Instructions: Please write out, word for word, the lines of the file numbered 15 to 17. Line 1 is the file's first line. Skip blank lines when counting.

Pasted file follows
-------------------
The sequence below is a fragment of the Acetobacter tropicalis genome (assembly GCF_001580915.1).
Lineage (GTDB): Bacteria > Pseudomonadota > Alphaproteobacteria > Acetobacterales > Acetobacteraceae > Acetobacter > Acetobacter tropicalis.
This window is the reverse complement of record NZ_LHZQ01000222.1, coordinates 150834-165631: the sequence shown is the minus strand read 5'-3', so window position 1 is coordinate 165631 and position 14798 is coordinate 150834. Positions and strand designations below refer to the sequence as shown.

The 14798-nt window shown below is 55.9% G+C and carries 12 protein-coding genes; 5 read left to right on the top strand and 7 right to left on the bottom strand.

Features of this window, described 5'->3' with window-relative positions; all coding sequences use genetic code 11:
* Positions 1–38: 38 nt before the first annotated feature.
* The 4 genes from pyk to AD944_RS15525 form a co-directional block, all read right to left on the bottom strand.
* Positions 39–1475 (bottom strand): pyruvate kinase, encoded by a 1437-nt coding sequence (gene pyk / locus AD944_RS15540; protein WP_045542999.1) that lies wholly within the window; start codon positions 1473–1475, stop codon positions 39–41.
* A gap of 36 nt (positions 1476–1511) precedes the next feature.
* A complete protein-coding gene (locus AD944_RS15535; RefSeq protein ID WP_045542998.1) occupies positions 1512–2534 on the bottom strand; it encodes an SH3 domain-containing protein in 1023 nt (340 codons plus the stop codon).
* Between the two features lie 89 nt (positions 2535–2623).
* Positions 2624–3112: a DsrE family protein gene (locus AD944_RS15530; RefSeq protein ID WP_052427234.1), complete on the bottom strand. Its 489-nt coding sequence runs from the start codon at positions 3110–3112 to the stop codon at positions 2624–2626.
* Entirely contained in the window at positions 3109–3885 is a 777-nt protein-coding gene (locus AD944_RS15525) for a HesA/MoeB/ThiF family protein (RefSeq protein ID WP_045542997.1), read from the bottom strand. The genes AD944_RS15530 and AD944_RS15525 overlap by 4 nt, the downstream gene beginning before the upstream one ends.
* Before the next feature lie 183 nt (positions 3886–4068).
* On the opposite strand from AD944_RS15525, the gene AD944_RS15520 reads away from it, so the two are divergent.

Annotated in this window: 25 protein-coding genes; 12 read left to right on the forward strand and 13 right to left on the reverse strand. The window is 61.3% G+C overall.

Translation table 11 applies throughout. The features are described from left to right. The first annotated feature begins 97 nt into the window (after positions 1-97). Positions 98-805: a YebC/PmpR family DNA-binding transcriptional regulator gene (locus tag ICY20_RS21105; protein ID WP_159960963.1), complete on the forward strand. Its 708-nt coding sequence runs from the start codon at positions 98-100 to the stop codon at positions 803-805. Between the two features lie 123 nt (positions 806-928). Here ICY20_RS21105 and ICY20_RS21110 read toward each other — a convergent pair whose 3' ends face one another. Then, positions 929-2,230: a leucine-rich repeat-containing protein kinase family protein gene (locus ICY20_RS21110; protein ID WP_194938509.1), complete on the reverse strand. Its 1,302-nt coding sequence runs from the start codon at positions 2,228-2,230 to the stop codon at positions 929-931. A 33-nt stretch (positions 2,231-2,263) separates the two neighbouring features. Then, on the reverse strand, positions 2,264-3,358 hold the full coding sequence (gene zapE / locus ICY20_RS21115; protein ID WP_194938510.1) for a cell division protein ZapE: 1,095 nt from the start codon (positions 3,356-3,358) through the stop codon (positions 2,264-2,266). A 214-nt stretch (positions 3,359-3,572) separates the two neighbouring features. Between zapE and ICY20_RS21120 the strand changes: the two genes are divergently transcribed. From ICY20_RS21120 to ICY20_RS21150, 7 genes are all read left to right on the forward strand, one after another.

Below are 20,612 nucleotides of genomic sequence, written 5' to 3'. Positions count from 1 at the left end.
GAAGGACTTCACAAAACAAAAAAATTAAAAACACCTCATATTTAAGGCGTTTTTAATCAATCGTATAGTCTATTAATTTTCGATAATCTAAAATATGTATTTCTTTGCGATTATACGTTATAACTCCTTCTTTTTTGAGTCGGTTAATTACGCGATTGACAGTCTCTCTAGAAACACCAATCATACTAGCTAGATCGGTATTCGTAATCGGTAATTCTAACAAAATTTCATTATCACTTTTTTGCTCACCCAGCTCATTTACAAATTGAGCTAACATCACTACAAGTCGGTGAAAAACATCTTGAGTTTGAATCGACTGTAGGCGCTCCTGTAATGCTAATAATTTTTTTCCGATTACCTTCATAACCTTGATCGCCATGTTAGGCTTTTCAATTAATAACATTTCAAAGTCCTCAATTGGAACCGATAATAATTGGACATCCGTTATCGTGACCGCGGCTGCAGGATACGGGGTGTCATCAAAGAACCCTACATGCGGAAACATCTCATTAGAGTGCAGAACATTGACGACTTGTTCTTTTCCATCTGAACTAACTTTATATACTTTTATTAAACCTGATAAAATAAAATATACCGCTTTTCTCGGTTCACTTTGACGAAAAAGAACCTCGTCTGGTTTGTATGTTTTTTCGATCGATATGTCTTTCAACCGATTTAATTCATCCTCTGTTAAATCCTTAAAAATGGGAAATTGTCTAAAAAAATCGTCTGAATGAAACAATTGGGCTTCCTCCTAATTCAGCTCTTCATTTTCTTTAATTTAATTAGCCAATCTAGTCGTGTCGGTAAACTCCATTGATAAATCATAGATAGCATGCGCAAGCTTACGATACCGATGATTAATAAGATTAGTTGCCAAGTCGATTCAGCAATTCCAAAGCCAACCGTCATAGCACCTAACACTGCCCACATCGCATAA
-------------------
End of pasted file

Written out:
* On the opposite strand from AD944_RS15525, the gene AD944_RS15520 reads away from it, so the two are divergent.

Annotated in this window: 25 protein-coding genes; 12 read left to right on the forward strand and 13 right to left on the reverse strand. The window is 61.3% G+C overall.

Translation table 11 applies throughout. The features are described from left to right. The first annotated feature begins 97 nt into the window (after positions 1-97). Positions 98-805: a YebC/PmpR family DNA-binding transcriptional regulator gene (locus tag ICY20_RS21105; protein ID WP_159960963.1), complete on the forward strand. Its 708-nt coding sequence runs from the start codon at positions 98-100 to the stop codon at positions 803-805. Between the two features lie 123 nt (positions 806-928). Here ICY20_RS21105 and ICY20_RS21110 read toward each other — a convergent pair whose 3' ends face one another. Then, positions 929-2,230: a leucine-rich repeat-containing protein kinase family protein gene (locus ICY20_RS21110; protein ID WP_194938509.1), complete on the reverse strand. Its 1,302-nt coding sequence runs from the start codon at positions 2,228-2,230 to the stop codon at positions 929-931. A 33-nt stretch (positions 2,231-2,263) separates the two neighbouring features. Then, on the reverse strand, positions 2,264-3,358 hold the full coding sequence (gene zapE / locus ICY20_RS21115; protein ID WP_194938510.1) for a cell division protein ZapE: 1,095 nt from the start codon (positions 3,356-3,358) through the stop codon (positions 2,264-2,266). A 214-nt stretch (positions 3,359-3,572) separates the two neighbouring features. Between zapE and ICY20_RS21120 the strand changes: the two genes are divergently transcribed. From ICY20_RS21120 to ICY20_RS21150, 7 genes are all read left to right on the forward strand, one after another.